“To paraphrase Maya Angelou: When people show you who they really are, believe them.”
I recently came across this quote. There’s a great deal of wisdom packed into it, and not a few important lessons. Another word for “show” is reveal. If someone shows themselves through their behavior to be cruel and indifferent—especially when you are most vulnerable and open—this is a revelation of their true character. Something is coming through to which we need to pay close attention. We often try to ignore or paper over such revelations, and make excuses for the person, so we can hold on to our illusions of them. In other words, we gaslight ourselves: we disbelieve the clear evidence of our own experience. This is dangerous to our mental, and sometimes even to our physical, health.
The same holds true for reality as a whole: it discloses its true character to us. But we must pay attention, and not try to explain away or cover up its revelations, particularly when they upset our expectations. These are the kinds of experiences my late parapsychologist friend and mentor, Rhea White, would have called “exceptional.” They pierce our standard illusions about who and what we are, and what reality is, and they usually have great, if not disturbing, emotional impact. They are what the Ufologist Dr. Jacques Vallée would call “Reality Transformers”—or have the potential to become such—because they play havoc with our conventional metaphysical assumptions (“only physical matter is real”), and our usual experience of time (strictly linear and one-way) and space (separate bodies situated in a three-dimensional manifold). These are, in Kant’s sense, the basic forms through which we construct our perceptions.
What is called for in such breakthrough situations is not, strictly speaking, the adoption of a brand new set of beliefs about reality–for these new beliefs will, in turn, become restrictive mental prisons–but rather, belief in our own experience of reality. Do you see the difference?
“When people show you who they really are, believe them.” Another word that could be substituted for “believe” is, paradoxically, “trust.” But you’re not really trusting them; you’re trusting your own experience of them, your own perceptions and newfound questions. You’ve stopped gaslighting yourself in order to preserve the dysfunctional status quo. You’ve become open, receptive, and inquisitive, as opposed to being closed-minded and dogmatically attached to the illusions.
Let me give you just one example of the kind of thing I’m talking about from a recent experience of my own.
An academic colleague recently passed along a PDF copy of an unpublished manuscript written by a friend of his. It’s putatively a work of fiction, the story of a kind of metaphysical quest that involves characters who are consciously attempting to pierce the veil of illusion in a rather determined way. It caught my attention off the bat and hooked me in—a real page-turner! And then, about halfway through the almost 500-page manuscript, I had one of the strangest and most disconcerting experiences in recent memory. Here’s the way I described it when I communicated with the author himself:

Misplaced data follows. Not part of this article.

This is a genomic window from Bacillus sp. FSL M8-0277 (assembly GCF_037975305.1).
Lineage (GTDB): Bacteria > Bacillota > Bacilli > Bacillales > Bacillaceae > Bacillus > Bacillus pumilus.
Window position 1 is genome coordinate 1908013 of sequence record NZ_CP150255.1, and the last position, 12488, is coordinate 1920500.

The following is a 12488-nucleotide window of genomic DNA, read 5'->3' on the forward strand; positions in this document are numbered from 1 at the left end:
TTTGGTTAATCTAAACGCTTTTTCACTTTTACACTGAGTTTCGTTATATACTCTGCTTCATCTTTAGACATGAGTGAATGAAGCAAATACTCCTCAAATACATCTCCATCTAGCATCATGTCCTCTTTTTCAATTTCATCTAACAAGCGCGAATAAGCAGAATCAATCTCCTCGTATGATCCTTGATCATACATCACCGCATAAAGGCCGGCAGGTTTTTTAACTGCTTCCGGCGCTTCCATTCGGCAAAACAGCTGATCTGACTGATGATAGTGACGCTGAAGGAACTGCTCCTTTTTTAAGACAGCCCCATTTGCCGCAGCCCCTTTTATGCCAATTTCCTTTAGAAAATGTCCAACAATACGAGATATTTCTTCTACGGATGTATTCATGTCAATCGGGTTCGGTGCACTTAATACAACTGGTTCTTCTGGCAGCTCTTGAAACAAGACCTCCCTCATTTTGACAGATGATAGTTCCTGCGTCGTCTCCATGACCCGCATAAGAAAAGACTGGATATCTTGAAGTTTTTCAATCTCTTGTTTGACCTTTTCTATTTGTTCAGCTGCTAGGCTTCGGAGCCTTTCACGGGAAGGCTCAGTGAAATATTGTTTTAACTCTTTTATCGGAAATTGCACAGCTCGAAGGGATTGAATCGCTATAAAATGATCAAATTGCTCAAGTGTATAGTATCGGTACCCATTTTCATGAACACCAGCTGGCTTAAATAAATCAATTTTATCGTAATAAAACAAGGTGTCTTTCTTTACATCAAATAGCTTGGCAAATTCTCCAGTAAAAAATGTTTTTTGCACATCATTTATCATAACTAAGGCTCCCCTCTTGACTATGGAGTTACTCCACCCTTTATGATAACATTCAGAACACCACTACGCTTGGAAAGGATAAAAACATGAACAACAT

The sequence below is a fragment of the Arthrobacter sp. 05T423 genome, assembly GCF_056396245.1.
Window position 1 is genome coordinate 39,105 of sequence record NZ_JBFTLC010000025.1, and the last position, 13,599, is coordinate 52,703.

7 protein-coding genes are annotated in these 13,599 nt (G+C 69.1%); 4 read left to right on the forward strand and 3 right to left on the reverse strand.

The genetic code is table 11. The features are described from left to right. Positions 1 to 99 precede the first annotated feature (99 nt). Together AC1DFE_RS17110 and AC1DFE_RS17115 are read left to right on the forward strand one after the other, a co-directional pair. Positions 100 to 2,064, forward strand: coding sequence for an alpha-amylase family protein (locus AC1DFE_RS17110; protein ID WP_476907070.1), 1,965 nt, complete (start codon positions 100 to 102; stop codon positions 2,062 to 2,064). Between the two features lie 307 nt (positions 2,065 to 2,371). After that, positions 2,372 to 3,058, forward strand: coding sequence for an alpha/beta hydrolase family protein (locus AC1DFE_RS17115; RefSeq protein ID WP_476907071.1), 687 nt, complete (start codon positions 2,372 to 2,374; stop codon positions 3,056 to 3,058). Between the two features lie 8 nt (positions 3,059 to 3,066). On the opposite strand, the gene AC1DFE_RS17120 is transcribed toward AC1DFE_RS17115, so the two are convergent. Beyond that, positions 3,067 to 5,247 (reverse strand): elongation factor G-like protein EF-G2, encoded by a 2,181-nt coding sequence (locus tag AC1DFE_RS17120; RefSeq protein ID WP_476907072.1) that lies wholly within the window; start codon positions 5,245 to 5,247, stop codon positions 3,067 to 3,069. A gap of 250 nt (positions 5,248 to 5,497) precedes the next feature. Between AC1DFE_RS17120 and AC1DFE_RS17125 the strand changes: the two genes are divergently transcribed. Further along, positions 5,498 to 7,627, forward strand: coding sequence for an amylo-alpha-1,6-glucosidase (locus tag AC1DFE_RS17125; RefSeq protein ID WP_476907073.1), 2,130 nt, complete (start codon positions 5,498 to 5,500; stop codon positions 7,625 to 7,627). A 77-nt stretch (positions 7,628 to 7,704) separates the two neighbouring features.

“My initial reading of these paragraphs produced perhaps the strongest sense of deja vu I have ever experienced. It was so powerful it made me sort of nauseous, dizzy, almost panicky, like I’d fallen into some strange time slip. I not only had the sense that I’d read these words before, but also that the events they were narrating had actually happened. It was not just a fictional story. When I went back to reread them again, the feeling had vanished and didn’t return.”
I could not repeat or reduplicate the feeling; but this is to be expected with genuinely spontaneous experiences. Since this was an unpublished manuscript, and, as a PDF, I had been reading it sequentially, from page to page, it was impossible for me to have already read these passages and merely forgotten. But the sense that I had already read them was simply undeniable. Perhaps even more disconcerting was the sense that the events being narrated had actually happened, not just in some fictional universe created by the author that momentarily seemed “real to me,” simply because he is a good storyteller, but in a reality that he and I both share outside of the reader-author relationship. I’ve tried my own hand at fiction several times, and I know that the characters one creates can even become far more palpably “real” to oneself than the figures in the novels one reads, or the television shows one watches. But this was light years even beyond that.
And it was not just the characters, but the events in the story, and the events about which the characters were conversing, that became, at least momentarily, real to me. But “real” how? In what sense? In terms of an imaginal realm, as Henri Corbin would put it? An alternate universe? Or, was it the author’s luck to have subliminally perceived hidden things in our own shared physical reality that he mistakenly thought that he was creating in the alembic of his “private” imagination?
Whatever it was—and, to repeat, I emphatically don’t think that such experiences are prodding us to come up with new theories, new sets of ingrained beliefs, new Answers—there was an emotionally powerful dissolution of boundaries between past, present, and future, time and space, fact and fiction. It was an exceptional moment, not because reality was different, but because it was revealing itself as it is all the time—whole and fluid—but as I am typically blind to it. For I, too, am all too well ensconced in the dulling habits of mind cultivated by our dominant cultural paradigm. Subconsciously, I’m working overtime not to let the mask slip that I myself have unknowingly projected onto the face of reality. I’m constantly gaslighting myself into ignoring or forgetting these revelations.
Turn off the gas!